San Francisco VA Medical Center researcher Richard Din passed away in late April at 25 (H/T Science/$ for full article). He left work on a Friday with flu-like symptoms and suffered a fatal heart attack within 24 hours. The investigation is ongoing, but Din did have the drug-resistant strain of meningitis he was working on in his bloodstream. It’s an incredibly tragic outcome, but his apparently research-related death is not as isolated of an incident as one might hope.
Yes, Mr. Din was working with a drug-resistant strain of bacteria, so his death is tragic, but not as completely surprising as other lab accidents that have claimed lives. Even so, there is an aspect of this story that suggests safety standards are not as seriously pursued in labs as much as they should, even when illness and death is a reasonable possibility.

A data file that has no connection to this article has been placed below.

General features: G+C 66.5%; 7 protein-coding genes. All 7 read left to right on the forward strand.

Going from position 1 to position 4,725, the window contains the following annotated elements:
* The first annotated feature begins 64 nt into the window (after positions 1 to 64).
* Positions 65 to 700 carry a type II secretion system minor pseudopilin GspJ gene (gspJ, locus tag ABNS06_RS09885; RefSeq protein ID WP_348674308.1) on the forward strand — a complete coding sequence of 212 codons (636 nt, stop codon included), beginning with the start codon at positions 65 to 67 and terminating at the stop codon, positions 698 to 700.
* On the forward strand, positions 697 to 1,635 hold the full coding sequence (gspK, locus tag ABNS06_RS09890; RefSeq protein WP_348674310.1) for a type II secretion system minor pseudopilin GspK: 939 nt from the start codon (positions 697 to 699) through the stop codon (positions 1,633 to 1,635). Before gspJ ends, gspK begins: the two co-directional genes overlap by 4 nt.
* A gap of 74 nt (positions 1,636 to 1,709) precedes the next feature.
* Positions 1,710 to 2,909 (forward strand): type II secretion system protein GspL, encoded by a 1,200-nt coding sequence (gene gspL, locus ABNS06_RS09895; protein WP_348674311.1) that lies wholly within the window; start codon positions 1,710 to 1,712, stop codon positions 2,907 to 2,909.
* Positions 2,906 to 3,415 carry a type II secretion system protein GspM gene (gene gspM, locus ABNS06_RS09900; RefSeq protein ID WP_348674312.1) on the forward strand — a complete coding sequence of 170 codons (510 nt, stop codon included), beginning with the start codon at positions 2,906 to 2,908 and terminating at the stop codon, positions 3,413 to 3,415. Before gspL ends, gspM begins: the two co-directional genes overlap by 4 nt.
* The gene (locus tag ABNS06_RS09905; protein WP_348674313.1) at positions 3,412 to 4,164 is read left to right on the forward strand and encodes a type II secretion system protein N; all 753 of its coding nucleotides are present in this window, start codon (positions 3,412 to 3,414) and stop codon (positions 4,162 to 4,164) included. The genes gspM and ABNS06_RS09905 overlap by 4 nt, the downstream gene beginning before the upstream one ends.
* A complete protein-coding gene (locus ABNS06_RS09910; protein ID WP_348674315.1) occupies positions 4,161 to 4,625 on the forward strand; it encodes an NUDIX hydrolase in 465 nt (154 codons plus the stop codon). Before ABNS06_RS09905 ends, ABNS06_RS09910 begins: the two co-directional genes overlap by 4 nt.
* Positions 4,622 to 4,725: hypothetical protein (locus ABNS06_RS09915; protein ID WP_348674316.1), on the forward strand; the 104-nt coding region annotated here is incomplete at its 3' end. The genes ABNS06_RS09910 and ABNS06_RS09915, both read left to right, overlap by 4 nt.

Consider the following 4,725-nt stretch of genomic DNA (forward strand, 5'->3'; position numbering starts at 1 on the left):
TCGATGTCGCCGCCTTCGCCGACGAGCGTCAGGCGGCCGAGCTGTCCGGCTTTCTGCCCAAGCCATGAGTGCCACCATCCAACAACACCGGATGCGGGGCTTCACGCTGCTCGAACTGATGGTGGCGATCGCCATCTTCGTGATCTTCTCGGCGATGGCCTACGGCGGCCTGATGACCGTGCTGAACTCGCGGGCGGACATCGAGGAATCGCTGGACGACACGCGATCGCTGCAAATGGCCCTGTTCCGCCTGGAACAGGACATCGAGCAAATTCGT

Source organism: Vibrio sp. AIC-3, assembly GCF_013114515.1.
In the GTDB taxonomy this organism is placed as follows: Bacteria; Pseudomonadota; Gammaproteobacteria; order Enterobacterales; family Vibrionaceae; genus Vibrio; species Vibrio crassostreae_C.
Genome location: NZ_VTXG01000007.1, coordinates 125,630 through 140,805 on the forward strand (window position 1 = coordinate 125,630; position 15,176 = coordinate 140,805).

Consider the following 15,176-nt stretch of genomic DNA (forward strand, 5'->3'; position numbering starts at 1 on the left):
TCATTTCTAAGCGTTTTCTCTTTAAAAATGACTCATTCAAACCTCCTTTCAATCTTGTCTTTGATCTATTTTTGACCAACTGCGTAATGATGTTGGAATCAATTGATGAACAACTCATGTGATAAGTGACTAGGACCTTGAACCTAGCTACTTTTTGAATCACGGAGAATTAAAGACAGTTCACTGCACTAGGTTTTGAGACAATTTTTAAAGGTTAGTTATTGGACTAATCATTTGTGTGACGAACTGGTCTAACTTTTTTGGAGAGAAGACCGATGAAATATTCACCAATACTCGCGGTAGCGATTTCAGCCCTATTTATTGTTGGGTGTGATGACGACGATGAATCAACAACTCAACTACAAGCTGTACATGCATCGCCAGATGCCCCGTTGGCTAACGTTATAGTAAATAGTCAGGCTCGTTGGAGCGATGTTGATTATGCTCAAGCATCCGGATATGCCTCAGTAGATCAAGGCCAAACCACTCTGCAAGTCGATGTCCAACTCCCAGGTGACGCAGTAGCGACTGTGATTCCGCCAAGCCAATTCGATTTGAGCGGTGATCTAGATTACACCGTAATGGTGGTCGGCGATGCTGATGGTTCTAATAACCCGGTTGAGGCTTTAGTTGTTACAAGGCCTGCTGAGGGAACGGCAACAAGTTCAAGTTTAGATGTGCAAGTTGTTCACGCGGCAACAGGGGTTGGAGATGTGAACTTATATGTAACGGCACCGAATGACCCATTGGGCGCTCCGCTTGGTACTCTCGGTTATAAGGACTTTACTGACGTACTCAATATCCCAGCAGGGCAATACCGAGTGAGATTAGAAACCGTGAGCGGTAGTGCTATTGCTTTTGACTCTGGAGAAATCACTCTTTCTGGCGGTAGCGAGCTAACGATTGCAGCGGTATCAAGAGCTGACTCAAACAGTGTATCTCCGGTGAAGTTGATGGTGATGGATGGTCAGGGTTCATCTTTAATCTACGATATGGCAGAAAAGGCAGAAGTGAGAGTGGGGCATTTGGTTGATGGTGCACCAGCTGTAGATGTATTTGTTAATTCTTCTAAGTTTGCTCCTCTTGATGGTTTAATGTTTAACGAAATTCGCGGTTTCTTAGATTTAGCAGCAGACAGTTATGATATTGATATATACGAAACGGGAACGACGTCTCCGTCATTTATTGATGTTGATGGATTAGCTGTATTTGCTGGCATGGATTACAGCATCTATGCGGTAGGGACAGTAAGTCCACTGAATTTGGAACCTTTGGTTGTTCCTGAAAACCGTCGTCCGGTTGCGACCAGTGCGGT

Din was not vaccinated for meningitis, contrary to the recommendations (see adult section) of the Centers for Disease Control. Researchers at the center where Din worked will now be vaccinated against the strains they work on as a precaution. Again, I am aware that Din was working on a drug-resistant strain of the bacteria, but that seems insufficient reason to skip the vaccine.
It seems to this layperson that vaccine recommendations are much better developed and implemented for health care workers than for vaccine researchers. Hopefully Din’s passing will help push forward both research on meningitis and ways to better protect the people conducting that research.